My love affair with gloves began shortly after my husband and I joined a re-enactment group who dressed in 1800’s period attire. While looking for ideas for clothing I came across a picture of an outfit that stopped me in my tracks. What was so stunning? Her gloves! This lady’s gloves were the richest shade of purple (the Victorians would have called it “aubergine”) that I had ever seen. They were the perfect finishing touch to her ensemble. This set me on the journey to learning how to dye accessories, but that is fodder for another article, and today we will focus on the gloves themselves.

Gloves were originally worn by men only. They were worn for hunting, hawking and fighting. They were also worn by kings in coronation ceremonies, and became a symbol of pomp and royal events. Highly decorated, embroidered, and fringed, it wasn’t long before this accessory caught the eyes of the royal ladies who then made them their own. It was said that Catherine de Medici of France was the first queen to challenge the exclusive right of kings to wear gloves. She made gloves an important fashion accessory for ladies. Her own gloves were reported to be “highly perfumed, lavishly decorated, and cut from such fine leathers and fabrics that they could fit into a walnut shell.” Today gloves are still considered an important accessory associated with special events or occasions.

Our method of measuring the length of gloves comes from France. We refer to 4-button, 8-button, etc. to designate how far the glove extends beyond the wrist. Early French gloves were fastened with buttons placed about an inch apart, so a 4-button glove extends up the arm from the wrist about 4 inches. Today gloves often have no buttons, but we still use the button term to designate the length of the glove.

Now that you know how to how to specify glove length, what is the etiquette for wearing them? With gloves, you should consider the material, color and length. While there are no set rules, you should exercise some sense about appropriateness – you wouldn’t wear satin gloves to go to the supermarket for example. In general, leather gloves pair well with wool outfits, and lace or light fabric with a summer dress. If you are a traditionalist, black, white and beige are always in fashion. Beige especially is versatile and comes in a fairly wide range of shades from sand to chocolate. Victorians loved color, and if you are dressing in period attire, feel free to experiment with bold colors that coordinate with your outfit.

The general rule for length is the longer the sleeve of your garment, the shorter the glove should be. In no case should the glove be worn over a sleeve, but rather tucked underneath. If you are wearing a formal gown that is sleeveless, or has very short sleeves, you will want to wear either very short – wrist length – or very long gloves – past the elbows. In Victorian times, no skin was to show, so gloves were always of a length to make up for any shortfall in the length of the sleeves.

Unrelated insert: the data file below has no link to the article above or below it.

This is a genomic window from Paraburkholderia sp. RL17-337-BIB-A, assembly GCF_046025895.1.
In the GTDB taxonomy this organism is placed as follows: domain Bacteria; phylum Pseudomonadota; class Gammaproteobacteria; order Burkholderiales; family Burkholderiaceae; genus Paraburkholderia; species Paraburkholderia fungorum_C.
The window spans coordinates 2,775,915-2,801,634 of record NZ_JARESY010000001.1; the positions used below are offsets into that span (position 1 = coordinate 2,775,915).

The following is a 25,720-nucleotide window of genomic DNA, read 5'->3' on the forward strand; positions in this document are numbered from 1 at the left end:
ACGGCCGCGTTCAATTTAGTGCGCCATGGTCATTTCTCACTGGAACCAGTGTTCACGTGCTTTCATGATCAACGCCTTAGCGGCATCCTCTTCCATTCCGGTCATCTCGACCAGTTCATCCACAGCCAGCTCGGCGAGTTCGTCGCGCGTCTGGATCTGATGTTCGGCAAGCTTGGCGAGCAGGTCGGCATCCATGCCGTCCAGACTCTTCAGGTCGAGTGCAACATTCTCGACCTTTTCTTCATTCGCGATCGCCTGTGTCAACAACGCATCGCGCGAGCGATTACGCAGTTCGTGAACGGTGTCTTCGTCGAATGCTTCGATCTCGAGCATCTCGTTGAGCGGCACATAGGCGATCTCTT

Do not eat, drink or smoke with gloves on. If you wear gloves to an event where food is served, you should take them off during the meal. An exception would be if you were wearing long gloves with the buttons at the wrist. In this case, you should slip your hands out of the gloves, and tuck them up into the sleeve of the glove for the duration of the meal. Don’t apply makeup with gloves on. Don’t wear jewelry over gloves, with the exception of bracelets. Do plan to wear gloves when going to tea, and for outdoor activities like garden parties and receptions, or other special events.

There is evidence that Victorian ladies did sometimes wear fingerless gloves, and there still exist patterns for knitting them. Fingerless gloves are much more convenient if you are doing an activity that requires dexterity. The Victorian patterns for fingerless gloves are truly that – there is a separate, partial “finger” for the thumb, but the rest of the glove simply stops after covering the palm and back of the hand, so there is no material between the fingers for even a short distance.

Research is mixed on the etiquette of wearing gloves to shake hands. Some sources state that only the Queen may shake hands while wearing gloves, and everyone else must remove them. Others say to keep them on while shaking hands – for example the wedding party in a receiving line is to keep their gloves on while receiving guests.

In Victorian times, ladies had a “language of gloves”, which was similar to the secret “language of the fan”, whereby they could communicate without speaking. Some of these “signals were: Twirling one’s gloves around the fingers – We are being watched. Holding the tips of the gloves downward – I wish to be acquainted. Tapping one’s chin with her gloves – I love another.